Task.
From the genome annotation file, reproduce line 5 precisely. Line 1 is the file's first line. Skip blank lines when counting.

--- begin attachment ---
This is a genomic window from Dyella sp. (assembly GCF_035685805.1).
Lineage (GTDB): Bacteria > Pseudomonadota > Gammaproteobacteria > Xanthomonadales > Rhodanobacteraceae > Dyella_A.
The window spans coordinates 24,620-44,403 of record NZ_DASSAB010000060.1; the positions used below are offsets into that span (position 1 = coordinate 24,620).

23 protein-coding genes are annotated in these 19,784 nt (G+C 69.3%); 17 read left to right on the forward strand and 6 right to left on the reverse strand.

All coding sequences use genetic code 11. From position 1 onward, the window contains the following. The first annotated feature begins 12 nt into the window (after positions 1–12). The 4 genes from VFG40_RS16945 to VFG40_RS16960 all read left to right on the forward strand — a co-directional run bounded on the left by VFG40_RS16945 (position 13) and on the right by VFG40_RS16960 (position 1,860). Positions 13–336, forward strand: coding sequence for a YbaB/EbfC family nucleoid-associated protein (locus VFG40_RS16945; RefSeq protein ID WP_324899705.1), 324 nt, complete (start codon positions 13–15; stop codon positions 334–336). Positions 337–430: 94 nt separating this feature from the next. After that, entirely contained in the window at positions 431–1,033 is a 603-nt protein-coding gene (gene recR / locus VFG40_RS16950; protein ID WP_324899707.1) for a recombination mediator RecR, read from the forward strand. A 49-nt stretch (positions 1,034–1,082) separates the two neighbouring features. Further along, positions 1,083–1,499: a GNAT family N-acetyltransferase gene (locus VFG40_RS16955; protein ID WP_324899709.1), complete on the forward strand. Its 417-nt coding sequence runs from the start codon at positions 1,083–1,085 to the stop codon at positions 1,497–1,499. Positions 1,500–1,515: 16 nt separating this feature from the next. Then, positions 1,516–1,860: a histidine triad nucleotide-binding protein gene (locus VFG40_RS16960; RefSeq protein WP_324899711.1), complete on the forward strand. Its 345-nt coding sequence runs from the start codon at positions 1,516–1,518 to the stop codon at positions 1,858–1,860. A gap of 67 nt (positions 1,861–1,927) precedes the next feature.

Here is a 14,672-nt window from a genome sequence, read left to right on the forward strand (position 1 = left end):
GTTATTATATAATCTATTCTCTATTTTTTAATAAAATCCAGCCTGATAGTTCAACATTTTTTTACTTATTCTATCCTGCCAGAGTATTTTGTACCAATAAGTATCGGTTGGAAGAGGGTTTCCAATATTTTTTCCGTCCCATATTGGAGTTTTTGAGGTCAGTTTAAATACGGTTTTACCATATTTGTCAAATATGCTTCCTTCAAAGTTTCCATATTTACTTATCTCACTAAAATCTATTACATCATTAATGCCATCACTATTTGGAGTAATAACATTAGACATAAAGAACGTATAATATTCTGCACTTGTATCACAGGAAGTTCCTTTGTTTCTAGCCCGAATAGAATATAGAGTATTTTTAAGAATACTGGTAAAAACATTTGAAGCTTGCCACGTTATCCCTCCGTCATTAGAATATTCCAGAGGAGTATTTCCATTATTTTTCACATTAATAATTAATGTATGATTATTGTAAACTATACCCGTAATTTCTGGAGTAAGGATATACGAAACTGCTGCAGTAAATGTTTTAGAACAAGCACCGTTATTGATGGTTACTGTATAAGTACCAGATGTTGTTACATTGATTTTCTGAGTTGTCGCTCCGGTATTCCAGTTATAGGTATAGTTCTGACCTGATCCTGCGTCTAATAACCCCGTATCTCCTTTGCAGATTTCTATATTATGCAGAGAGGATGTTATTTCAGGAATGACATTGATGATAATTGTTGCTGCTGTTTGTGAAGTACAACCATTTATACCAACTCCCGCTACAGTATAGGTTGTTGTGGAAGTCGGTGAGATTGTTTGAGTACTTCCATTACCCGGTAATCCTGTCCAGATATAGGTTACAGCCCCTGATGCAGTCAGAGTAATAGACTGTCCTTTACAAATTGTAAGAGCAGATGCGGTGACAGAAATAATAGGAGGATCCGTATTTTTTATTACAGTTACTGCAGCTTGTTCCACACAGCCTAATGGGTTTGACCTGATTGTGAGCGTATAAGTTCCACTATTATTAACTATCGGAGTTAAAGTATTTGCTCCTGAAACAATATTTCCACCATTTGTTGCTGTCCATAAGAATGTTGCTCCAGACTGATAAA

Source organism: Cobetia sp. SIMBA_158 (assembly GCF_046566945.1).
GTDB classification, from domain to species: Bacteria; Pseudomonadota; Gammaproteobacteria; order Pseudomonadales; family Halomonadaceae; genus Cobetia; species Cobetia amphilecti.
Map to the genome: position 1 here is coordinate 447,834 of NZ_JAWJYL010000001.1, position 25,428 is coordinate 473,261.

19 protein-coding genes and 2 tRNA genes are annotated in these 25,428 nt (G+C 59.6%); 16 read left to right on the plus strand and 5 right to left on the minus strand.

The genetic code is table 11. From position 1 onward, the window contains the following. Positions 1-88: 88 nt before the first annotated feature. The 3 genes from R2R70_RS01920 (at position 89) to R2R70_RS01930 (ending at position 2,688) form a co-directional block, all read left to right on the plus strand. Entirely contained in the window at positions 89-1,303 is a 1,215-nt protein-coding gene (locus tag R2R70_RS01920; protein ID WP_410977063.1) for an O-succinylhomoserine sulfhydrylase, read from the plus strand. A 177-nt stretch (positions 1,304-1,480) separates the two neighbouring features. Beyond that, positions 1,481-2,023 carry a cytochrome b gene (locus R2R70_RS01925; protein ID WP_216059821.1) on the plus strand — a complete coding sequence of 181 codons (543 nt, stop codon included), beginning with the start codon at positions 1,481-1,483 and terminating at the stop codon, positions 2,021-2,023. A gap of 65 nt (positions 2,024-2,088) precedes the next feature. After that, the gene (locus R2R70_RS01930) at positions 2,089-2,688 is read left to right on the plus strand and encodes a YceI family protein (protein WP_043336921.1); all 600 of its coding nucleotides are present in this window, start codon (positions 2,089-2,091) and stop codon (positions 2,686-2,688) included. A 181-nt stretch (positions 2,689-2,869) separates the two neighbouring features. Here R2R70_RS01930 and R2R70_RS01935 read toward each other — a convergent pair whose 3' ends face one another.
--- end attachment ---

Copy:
All coding sequences use genetic code 11. From position 1 onward, the window contains the following. The first annotated feature begins 12 nt into the window (after positions 1–12). The 4 genes from VFG40_RS16945 to VFG40_RS16960 all read left to right on the forward strand — a co-directional run bounded on the left by VFG40_RS16945 (position 13) and on the right by VFG40_RS16960 (position 1,860). Positions 13–336, forward strand: coding sequence for a YbaB/EbfC family nucleoid-associated protein (locus VFG40_RS16945; RefSeq protein ID WP_324899705.1), 324 nt, complete (start codon positions 13–15; stop codon positions 334–336). Positions 337–430: 94 nt separating this feature from the next. After that, entirely contained in the window at positions 431–1,033 is a 603-nt protein-coding gene (gene recR / locus VFG40_RS16950; protein ID WP_324899707.1) for a recombination mediator RecR, read from the forward strand. A 49-nt stretch (positions 1,034–1,082) separates the two neighbouring features. Further along, positions 1,083–1,499: a GNAT family N-acetyltransferase gene (locus VFG40_RS16955; protein ID WP_324899709.1), complete on the forward strand. Its 417-nt coding sequence runs from the start codon at positions 1,083–1,085 to the stop codon at positions 1,497–1,499. Positions 1,500–1,515: 16 nt separating this feature from the next. Then, positions 1,516–1,860: a histidine triad nucleotide-binding protein gene (locus VFG40_RS16960; RefSeq protein WP_324899711.1), complete on the forward strand. Its 345-nt coding sequence runs from the start codon at positions 1,516–1,518 to the stop codon at positions 1,858–1,860. A gap of 67 nt (positions 1,861–1,927) precedes the next feature.